Get your trainees more committed with employee training agreement letter
Hey there, Troubleshooters! Welcome back to Troubleshooting Thursdays. If you missed our recent brief series on building a better maintenance training plan, check out How to build your next training plan and How to build a more effective maintenance training program to see how you can apply the research on how people learn in practical ways to help train your staff more effectively. Switching gears a bit here…. Today we’re looking at the value of employee training agreement letters.
If you’ve ever had a problem getting staff to turn up for training, you’ll want to read this. We hear from our clients all the time that the time available for training is limited. We get that. Workers are busy, and management and HR are busy, too. Work usually takes priority over training in the employee’s mind, and it’s not always possible to keep tabs on who’s showing up to training and to keep them coming, especially when training is voluntary.
That’s where an employee training agreement letter can be helpful. An employee training agreement letter is something that’s widely used in the business and financial world. They are official, signed agreements, and in the context of the business world, are often used to provide financing or loans, collaboration, or other support. Such letters usually outline one party’s role and responsibilities to the other party. They list the details of the agreement between the parties, with specific numbers, amounts, and types of services, etc…
However, letters like these are now being used in other contexts as well, to help solidify various kinds of commitments. They are increasingly being used in the employee-employer relationship to demonstrate an understanding of and agreement to a specific list of benefits and obligations.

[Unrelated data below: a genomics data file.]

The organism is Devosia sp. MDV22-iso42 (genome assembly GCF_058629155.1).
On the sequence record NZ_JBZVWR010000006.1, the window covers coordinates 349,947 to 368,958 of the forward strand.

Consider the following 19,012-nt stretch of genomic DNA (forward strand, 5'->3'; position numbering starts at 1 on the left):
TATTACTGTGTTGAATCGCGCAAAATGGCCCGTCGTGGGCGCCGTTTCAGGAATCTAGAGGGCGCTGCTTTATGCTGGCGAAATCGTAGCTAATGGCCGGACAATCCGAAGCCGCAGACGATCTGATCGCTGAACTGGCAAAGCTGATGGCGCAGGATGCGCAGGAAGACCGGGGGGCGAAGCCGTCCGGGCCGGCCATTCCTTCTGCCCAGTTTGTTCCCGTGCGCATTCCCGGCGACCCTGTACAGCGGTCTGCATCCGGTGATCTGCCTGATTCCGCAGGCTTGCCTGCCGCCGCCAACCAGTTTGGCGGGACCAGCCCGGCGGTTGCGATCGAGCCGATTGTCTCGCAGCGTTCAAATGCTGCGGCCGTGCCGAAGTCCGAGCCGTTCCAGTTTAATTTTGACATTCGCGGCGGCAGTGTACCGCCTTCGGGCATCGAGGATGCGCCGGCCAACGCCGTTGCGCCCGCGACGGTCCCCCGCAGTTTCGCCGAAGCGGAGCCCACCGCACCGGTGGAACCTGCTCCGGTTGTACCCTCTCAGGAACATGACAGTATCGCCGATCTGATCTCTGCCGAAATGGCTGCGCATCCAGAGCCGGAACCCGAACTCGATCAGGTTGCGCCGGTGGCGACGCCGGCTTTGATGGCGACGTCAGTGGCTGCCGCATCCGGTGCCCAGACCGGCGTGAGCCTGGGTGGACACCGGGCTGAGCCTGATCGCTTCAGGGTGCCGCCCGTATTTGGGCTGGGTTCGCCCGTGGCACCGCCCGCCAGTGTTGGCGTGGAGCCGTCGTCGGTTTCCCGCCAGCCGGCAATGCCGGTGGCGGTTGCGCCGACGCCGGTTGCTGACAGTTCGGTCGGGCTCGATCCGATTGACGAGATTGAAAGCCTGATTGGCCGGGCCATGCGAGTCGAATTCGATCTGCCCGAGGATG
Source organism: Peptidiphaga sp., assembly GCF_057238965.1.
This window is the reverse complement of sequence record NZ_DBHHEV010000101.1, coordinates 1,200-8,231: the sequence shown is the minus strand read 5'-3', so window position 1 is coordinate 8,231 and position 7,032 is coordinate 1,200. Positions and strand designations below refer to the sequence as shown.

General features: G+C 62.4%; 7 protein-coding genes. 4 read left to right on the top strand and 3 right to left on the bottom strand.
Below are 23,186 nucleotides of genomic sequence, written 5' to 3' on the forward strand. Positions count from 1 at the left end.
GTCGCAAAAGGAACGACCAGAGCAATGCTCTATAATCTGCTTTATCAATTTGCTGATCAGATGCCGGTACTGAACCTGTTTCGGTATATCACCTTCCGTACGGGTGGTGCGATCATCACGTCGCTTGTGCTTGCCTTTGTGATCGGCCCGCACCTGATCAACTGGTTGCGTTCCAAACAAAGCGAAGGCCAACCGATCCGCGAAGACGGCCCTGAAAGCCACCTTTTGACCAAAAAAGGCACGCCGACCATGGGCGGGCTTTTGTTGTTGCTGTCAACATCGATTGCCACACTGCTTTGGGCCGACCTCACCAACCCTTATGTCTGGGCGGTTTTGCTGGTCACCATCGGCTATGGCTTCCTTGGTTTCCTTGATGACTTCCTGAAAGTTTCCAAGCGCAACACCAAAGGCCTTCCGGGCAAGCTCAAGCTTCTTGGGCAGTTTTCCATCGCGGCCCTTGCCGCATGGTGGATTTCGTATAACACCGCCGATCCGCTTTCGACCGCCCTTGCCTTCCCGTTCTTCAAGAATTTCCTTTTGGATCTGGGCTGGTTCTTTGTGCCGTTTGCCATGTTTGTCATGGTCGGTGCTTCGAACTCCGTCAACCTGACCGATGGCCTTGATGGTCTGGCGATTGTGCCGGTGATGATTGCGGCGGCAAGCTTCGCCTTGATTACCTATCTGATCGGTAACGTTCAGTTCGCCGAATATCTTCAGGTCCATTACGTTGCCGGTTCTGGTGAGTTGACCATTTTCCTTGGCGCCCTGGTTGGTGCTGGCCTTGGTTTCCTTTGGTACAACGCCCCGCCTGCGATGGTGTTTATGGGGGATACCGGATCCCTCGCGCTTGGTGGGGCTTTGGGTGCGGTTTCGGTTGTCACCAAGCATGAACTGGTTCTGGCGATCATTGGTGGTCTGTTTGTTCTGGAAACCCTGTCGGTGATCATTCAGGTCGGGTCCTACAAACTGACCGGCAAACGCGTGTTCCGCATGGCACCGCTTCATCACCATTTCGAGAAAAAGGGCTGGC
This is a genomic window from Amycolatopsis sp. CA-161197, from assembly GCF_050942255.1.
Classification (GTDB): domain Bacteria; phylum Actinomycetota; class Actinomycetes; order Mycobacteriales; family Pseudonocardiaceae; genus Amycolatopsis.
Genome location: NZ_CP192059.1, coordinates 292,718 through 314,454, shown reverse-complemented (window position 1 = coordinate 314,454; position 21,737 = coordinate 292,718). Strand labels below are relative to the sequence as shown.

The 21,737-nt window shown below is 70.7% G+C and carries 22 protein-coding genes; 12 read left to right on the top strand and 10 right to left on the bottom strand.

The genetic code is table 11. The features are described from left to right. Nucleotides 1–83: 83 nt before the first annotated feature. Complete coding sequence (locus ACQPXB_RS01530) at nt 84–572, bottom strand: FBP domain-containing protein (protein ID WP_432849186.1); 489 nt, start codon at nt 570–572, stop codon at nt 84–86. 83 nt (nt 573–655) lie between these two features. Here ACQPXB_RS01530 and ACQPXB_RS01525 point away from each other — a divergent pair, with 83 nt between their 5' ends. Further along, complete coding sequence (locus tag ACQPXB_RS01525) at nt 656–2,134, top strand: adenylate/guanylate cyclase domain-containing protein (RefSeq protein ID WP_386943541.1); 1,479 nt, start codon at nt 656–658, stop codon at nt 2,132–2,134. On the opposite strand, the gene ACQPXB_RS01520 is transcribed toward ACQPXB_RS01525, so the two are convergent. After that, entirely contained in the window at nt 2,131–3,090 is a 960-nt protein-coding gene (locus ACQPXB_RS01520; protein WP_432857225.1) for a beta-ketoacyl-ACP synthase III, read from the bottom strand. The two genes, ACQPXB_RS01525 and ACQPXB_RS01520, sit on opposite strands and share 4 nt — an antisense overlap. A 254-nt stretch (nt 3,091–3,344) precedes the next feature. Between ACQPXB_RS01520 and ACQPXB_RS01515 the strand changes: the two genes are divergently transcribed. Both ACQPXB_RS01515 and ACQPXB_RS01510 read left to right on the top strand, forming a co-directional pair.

Even if they are not intended to be legally binding, an employee training agreement letter can be used to encourage compliance, because when people physically put their signature on something, they’re more likely to follow through. Individuals strongly associate their signature with their identity. It has legal, social, and economic implications, and carries a certain moral weight. Not only that, research on the power of the signature has shown that signing one’s signature to something can act as a self-identity primer for behavior when accompanied by an affordance—i.e., something the person’s environment presents to their senses relating to an aspect of their identity—to influence behavior.
Below is an employee training agreement letter from an employee to an employer outlining the benefits of attending a training program, and committing the employee to a certain number of hours of training per week. You can use this as a template to help your trainees buy in to the need for training and commit to regularly spending time doing it.
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